Kandahar troops, civilians honor man's best friend
October 30, 2009
- Servicemembers, civilians and military working dogs attended a ceremony Oct. 16, to unveil a war dog memorial.
- The memorial was built through the efforts of volunteers, both U.S. and coalition.
- The memorial is in honor of military working dogs killed in the line of duty.
- Dangers the dogs face are primarily from explosions, snipers and enemy fire in gun battles.
KANDAHAR AIRFIELD, Afghanistan -- U.S. and coalition servicemembers, civilians, military working dog handlers and their dogs met together in a ceremony Oct. 16, to unveil the war dog memorial built at the KAF boardwalk in honor of military working dogs killed here in the line of duty.
Maj. Donna DeBonis, the 993rd Medical Detachment officer in charge of the veterinary treatment facility, planned the memorial while working with the War Dog Support Group, a program designed for handlers who have lost a dog.
"The dogs are completely dependent upon the handler," said DeBonis. "They are like children. In turn, they obviously protect the handler."
While counseling the group, Capt. Dmitri V. Kostyunin, 143d Expeditionary Sustainment Command chaplain, emphasized the importance of doing something positive to cope with a loss, so the handlers agreed on the memorial.
After the death of a dog, many handlers experience not only grief for their loss but guilt for putting their dog in harm's way, said DeBonis.
"The dogs look for [improvised explosive devices], mines and weapons caches, so they typically go on patrols to assist in that capacity," said DeBonis.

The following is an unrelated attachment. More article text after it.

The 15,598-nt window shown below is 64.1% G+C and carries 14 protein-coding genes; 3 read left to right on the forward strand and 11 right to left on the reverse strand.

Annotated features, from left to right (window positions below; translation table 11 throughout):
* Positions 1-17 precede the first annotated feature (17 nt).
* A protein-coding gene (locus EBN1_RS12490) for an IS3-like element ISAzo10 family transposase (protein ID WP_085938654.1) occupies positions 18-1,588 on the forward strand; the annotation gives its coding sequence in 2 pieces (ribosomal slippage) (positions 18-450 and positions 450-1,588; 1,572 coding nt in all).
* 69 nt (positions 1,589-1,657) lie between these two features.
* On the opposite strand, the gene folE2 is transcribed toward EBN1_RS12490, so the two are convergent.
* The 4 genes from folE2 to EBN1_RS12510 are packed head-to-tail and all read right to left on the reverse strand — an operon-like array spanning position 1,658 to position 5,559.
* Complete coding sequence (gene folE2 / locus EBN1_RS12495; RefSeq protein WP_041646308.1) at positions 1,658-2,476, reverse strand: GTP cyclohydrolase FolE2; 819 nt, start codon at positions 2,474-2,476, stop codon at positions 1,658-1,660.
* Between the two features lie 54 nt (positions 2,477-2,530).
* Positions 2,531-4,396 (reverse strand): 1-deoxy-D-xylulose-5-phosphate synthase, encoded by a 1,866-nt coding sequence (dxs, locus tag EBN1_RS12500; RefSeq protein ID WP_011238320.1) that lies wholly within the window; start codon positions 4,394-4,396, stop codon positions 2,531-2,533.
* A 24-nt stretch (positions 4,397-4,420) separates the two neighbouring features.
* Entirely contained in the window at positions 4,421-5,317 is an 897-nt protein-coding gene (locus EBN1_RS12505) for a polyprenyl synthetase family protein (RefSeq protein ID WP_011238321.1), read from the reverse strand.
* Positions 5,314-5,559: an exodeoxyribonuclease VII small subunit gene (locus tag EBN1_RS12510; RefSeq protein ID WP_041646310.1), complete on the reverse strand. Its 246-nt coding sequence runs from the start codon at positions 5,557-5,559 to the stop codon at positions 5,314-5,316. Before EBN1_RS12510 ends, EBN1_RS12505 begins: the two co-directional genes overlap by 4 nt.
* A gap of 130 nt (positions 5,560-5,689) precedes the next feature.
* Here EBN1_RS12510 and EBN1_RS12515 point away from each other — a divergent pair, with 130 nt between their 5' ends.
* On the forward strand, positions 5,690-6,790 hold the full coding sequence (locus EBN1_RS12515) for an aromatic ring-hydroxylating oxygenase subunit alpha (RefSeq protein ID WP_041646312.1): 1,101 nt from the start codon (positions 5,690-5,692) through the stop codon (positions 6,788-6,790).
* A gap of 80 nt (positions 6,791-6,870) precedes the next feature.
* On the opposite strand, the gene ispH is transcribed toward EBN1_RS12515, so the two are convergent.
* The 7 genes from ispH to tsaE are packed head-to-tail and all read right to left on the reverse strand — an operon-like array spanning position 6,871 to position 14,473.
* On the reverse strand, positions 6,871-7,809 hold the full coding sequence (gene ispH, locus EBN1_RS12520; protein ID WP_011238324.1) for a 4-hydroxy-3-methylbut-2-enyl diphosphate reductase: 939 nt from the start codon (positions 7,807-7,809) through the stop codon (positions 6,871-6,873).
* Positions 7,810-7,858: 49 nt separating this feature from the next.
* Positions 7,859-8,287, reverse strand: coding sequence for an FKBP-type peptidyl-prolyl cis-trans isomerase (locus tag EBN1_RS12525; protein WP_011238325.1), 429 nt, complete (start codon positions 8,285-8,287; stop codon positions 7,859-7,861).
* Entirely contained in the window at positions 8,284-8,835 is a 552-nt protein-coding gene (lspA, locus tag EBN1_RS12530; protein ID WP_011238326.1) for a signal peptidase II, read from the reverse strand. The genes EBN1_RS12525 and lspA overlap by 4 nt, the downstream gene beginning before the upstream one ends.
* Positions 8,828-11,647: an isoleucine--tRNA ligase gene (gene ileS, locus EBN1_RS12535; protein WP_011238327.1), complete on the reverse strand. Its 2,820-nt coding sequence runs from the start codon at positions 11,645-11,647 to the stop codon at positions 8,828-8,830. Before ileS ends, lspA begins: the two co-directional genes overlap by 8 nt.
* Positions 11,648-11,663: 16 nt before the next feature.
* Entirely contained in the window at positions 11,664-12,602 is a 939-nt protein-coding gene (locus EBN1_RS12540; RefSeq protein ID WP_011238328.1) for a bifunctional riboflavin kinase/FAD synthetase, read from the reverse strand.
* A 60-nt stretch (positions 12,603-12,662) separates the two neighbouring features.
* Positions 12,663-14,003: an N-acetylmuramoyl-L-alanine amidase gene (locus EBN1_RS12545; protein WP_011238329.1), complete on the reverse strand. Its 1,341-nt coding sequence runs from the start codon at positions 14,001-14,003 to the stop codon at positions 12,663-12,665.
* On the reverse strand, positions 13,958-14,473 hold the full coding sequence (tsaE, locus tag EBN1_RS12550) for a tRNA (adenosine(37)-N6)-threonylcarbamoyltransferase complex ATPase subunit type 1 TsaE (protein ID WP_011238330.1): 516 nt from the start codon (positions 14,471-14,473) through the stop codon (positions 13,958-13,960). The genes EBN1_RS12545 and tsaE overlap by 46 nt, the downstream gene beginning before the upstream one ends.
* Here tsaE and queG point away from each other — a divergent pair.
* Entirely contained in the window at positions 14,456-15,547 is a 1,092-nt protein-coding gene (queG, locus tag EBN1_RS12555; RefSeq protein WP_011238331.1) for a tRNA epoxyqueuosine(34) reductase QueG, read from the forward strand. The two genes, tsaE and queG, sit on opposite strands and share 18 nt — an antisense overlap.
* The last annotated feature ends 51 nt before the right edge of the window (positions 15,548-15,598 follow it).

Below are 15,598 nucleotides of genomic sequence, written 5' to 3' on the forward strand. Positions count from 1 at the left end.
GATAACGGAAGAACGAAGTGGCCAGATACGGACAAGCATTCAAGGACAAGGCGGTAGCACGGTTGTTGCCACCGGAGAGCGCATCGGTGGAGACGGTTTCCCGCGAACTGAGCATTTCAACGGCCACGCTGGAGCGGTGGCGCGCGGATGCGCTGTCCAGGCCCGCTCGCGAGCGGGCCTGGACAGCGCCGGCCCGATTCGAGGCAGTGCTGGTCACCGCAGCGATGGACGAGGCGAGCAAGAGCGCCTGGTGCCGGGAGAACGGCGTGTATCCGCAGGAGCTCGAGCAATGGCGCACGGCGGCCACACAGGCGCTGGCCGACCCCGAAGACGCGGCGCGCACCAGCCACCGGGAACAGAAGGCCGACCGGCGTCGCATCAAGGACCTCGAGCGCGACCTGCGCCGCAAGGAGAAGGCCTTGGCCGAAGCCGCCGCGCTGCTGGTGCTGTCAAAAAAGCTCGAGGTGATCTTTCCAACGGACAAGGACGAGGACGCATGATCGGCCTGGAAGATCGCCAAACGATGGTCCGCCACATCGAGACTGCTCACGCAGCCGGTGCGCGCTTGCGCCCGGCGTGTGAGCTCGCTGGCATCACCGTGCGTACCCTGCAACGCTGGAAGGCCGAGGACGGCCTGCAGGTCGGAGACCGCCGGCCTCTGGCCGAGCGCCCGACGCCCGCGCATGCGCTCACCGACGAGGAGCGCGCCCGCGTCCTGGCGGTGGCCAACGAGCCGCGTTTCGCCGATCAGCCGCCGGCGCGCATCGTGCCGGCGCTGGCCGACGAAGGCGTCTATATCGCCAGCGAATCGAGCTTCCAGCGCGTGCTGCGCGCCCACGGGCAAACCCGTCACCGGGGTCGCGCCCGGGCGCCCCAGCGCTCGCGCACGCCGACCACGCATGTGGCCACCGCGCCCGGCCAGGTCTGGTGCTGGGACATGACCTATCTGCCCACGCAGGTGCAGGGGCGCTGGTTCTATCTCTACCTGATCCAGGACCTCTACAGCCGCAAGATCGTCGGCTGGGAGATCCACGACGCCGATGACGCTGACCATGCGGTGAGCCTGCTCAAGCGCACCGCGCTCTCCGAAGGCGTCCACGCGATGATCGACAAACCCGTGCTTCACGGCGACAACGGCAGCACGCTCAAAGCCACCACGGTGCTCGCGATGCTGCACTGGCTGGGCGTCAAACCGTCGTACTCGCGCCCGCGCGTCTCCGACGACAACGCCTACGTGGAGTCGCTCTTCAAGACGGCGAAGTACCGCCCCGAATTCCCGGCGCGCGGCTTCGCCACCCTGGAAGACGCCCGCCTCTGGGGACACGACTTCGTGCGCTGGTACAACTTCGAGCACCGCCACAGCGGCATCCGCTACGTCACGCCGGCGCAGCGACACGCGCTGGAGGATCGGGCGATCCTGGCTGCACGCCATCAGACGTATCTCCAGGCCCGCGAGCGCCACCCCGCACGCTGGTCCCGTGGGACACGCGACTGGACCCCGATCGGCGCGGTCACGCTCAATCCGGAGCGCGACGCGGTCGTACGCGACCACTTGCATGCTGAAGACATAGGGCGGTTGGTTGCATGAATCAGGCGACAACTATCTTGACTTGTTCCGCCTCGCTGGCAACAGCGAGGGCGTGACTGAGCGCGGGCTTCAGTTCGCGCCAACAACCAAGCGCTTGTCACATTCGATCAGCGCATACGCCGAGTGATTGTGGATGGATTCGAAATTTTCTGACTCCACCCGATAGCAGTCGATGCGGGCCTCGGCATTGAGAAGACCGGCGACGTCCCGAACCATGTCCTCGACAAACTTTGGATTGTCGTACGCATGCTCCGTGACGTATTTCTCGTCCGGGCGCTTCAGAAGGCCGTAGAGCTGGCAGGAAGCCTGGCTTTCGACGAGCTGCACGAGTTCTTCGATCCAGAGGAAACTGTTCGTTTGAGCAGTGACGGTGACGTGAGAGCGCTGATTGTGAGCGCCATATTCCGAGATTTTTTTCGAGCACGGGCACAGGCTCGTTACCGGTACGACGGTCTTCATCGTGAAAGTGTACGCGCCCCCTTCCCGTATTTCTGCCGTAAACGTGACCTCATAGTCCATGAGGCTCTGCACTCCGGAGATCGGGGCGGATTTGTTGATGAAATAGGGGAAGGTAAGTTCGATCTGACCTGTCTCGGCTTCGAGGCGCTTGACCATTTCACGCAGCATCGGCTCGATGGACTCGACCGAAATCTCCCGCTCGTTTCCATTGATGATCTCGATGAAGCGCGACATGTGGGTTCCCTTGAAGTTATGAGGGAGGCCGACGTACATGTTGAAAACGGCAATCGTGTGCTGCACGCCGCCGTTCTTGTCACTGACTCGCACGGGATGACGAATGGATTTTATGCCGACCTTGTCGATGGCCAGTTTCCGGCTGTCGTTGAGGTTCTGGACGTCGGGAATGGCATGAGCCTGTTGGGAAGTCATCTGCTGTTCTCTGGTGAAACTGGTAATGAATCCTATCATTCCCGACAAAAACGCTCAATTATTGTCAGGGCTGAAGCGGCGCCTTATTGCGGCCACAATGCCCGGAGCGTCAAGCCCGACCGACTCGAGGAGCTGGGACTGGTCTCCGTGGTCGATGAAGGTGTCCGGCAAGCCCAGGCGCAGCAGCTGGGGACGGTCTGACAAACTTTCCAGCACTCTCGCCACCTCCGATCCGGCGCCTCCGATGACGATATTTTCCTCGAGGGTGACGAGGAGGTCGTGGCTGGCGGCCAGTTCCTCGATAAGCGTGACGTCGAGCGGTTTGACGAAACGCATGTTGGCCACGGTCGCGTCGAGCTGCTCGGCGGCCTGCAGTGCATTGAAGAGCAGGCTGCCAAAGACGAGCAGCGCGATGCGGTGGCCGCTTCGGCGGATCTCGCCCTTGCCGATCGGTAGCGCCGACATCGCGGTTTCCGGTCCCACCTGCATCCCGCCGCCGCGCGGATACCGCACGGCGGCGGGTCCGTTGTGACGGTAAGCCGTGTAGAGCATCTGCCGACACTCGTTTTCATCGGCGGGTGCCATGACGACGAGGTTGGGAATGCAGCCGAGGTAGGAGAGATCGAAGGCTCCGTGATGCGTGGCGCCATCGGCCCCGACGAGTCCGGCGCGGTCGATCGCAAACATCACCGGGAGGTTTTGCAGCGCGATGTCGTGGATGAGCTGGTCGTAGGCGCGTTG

DeBonis designed the memorial based on the fallen warrior memorial adjacent to the site, after receiving site permission and memorial dimensions from Commander, Kandahar Airfield (COMKAF), the NATO-organized base commander.
Employees of the U.S. Army Medical Department Museum in San Antonio, Texas, donated the bas-relief depicting a dog handler and dog with the American flag waving above their heads.
"People volunteered for no other reason than they wanted to help on behalf of the working dogs," said DeBonis.
Civilian volunteers from the Canadian Forces Contractor Augmentation Program poured and mixed concrete for the slab as well as constructing and adding an acrylic case after the ceremony to enable the bas-relief to withstand the environmental elements.
"It's something tangible that [volunteers have] worked on, and when they leave, they leave something positive behind," said DeBonis.
Capt. William Kneemiller, 649th Regional Support Group chaplain, Col. Stanley Puckett, Joint Sustainment Command-Afghanistan chaplain, and DeBonis all spoke at the dedication ceremony.
Dangers the dogs face are primarily from explosions, snipers and enemy fire in gun battles. Handlers claim insurgents place a bounty on the heads of handlers and their dogs, said DeBonis.